Adobe Acrobat Pro DC offers tools for making bar charts accessible. There are two main methods. One method tags the whole chart as a figure. The other tags are separate text elements. Both make your charts easier for Assistive Technology users.
Steps for Tagging Bar Charts in Adobe Acrobat Pro DC
Method 1: Individual Text Elements
Sometimes it simply makes more sense to tag all of the individual components as P tags.
- Use the Reading Order Tool.
- Select text, mark it as “Text Paragraph” (p tag).
- For numbers, also mark as “Text Paragraph.”
- For data labels, make them “Heading Level 2” or “3.”
- Add ‘Actual Text’ for context in properties.
Example: For a bar showing 75% “Very Likely”, right-click p tag -> select properties -> add actual text “75% of respondents selected very likely.”
Method 2: Tagging The Entire Chart as a Figure
In certain cases, you might find it easier to tag the entire chart as a single figure. Grab your Reading Order Tool and select the entire chart. Once selected, mark it as a “Figure” and provide alternate text that describes the data in detail. However, this method is less ideal for complex bar charts with multiple data points and categories. It’s more suited to simple, straightforward bar charts.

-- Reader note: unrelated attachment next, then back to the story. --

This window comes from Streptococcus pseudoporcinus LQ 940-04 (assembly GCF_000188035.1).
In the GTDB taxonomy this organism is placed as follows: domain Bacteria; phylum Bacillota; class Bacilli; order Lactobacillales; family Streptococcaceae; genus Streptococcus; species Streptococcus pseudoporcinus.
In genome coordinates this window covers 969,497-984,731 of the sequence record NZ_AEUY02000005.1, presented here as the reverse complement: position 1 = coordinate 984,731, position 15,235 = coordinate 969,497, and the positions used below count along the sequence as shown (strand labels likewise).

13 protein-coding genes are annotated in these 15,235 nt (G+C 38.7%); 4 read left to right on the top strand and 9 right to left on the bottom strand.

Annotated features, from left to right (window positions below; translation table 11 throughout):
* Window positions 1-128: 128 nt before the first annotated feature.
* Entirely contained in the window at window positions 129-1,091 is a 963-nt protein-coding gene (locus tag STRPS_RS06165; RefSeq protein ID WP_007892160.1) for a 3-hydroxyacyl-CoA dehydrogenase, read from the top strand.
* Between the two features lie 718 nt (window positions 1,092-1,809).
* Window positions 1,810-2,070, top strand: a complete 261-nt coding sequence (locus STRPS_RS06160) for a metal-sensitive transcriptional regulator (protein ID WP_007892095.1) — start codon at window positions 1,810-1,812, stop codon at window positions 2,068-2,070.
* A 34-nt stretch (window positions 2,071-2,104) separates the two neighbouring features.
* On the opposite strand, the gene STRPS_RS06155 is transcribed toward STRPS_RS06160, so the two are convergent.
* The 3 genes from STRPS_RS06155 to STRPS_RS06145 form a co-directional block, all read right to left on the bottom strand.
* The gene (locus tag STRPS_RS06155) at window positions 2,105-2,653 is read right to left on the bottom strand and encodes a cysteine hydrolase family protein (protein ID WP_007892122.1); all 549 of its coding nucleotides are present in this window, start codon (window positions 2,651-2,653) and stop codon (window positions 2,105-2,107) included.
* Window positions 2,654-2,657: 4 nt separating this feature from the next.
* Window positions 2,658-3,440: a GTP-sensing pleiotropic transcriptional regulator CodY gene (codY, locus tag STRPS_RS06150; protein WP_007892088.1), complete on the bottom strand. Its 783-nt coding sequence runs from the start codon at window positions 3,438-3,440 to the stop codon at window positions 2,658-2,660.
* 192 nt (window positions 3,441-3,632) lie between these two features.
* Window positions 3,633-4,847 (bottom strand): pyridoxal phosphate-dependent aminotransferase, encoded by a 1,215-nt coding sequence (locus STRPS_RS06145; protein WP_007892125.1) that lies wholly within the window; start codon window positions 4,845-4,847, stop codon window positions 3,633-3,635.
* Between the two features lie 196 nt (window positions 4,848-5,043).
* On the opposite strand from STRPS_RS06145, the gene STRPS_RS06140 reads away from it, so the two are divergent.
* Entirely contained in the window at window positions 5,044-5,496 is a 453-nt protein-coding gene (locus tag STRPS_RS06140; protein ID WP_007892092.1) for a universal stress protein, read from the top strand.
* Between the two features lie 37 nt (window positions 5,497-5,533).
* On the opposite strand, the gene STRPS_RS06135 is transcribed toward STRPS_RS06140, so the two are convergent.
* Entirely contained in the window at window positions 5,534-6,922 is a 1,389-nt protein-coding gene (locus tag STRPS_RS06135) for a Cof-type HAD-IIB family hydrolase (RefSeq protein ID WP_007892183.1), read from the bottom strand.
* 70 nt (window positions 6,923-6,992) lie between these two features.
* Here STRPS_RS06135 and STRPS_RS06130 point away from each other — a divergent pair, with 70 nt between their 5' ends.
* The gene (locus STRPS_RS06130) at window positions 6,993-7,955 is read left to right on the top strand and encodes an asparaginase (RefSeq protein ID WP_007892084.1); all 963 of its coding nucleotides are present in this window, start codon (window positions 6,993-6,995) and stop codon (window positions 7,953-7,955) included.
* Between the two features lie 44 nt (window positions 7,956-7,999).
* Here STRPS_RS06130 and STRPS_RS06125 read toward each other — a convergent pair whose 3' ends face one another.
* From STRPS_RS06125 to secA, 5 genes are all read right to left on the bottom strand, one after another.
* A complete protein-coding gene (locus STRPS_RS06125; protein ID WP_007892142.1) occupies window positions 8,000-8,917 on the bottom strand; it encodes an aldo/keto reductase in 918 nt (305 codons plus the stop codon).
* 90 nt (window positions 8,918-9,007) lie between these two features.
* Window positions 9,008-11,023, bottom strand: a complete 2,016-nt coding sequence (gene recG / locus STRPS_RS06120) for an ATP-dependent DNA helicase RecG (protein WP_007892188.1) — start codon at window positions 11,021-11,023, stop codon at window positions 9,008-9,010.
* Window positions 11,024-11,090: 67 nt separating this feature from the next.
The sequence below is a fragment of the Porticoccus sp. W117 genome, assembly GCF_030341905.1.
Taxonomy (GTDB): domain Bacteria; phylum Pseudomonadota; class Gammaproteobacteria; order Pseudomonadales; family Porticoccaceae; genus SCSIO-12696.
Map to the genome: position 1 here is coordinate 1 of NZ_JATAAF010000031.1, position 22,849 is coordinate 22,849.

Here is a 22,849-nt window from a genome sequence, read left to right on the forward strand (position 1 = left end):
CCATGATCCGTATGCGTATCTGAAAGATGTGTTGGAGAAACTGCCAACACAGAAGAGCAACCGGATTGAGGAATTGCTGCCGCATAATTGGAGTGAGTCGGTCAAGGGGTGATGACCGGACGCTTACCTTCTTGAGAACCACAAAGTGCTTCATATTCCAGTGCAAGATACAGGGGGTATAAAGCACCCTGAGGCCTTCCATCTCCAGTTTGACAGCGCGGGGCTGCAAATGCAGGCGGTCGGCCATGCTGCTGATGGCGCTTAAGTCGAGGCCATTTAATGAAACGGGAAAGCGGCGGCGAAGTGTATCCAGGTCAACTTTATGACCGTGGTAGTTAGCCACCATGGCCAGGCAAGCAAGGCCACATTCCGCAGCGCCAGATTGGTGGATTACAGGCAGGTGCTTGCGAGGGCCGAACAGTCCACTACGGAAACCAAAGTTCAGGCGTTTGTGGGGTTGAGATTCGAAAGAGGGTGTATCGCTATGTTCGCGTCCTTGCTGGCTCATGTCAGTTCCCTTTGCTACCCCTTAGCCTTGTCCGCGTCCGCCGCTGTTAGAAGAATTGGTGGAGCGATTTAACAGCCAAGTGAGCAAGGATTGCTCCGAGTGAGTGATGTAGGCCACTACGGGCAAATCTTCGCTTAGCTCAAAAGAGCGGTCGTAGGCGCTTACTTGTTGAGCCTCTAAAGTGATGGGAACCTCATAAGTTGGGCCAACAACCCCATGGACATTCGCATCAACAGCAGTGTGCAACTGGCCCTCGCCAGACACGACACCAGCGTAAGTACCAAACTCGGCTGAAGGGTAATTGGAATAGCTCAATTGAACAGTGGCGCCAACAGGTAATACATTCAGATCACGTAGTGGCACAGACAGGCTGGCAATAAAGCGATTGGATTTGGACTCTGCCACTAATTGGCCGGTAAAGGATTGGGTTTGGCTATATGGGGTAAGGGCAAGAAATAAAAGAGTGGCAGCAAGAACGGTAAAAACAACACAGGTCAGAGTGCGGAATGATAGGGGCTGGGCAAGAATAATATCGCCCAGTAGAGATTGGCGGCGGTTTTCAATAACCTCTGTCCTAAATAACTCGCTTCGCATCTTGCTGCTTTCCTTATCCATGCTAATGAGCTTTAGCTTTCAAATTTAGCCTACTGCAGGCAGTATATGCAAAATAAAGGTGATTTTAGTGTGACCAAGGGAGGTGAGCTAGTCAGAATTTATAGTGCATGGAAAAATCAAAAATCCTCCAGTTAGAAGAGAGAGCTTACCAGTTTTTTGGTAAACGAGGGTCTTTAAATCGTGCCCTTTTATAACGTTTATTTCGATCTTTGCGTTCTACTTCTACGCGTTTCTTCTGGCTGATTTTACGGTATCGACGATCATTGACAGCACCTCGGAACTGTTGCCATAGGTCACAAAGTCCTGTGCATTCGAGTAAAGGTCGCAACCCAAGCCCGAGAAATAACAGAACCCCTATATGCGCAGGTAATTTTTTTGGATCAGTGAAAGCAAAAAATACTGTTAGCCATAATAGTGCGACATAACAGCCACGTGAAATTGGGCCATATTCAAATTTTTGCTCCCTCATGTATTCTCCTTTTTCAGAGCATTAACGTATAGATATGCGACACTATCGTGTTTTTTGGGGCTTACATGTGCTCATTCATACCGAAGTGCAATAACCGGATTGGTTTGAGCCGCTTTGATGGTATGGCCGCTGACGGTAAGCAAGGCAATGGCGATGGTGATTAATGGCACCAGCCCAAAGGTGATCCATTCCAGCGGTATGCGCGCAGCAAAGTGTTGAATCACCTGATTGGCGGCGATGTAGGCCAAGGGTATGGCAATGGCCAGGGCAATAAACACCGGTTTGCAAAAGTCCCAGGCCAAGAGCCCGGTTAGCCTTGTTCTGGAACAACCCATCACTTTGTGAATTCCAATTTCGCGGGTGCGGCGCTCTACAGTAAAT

Additional Points to Consider:
- Color Contrast: If your bar chart uses colors, check that they have a sufficient contrast ratio to meet accessibility standards.
- Tag Order: Once you’ve tagged your elements, ensure they are in a logical reading order for Assistive Technology users.
With either method, the goal remains the same: making your bar chart accessible to as many people as possible, including those using Assistive Technology.
Adobe Acrobat Pro DC offers the flexibility to make your bar charts accessible, whether they are simple or complex. By carefully tagging text elements or tagging the entire chart as a figure, you’re taking important steps toward making your content inclusive.
So, whether you have complex charts with numerous data points or simpler figures, you have the tools at your fingertips to make them accessible. Choose the method that works best for your specific needs and keep making strides in inclusivity.
Need more PDF help? Check out my other blog posts on PDF Accessibility.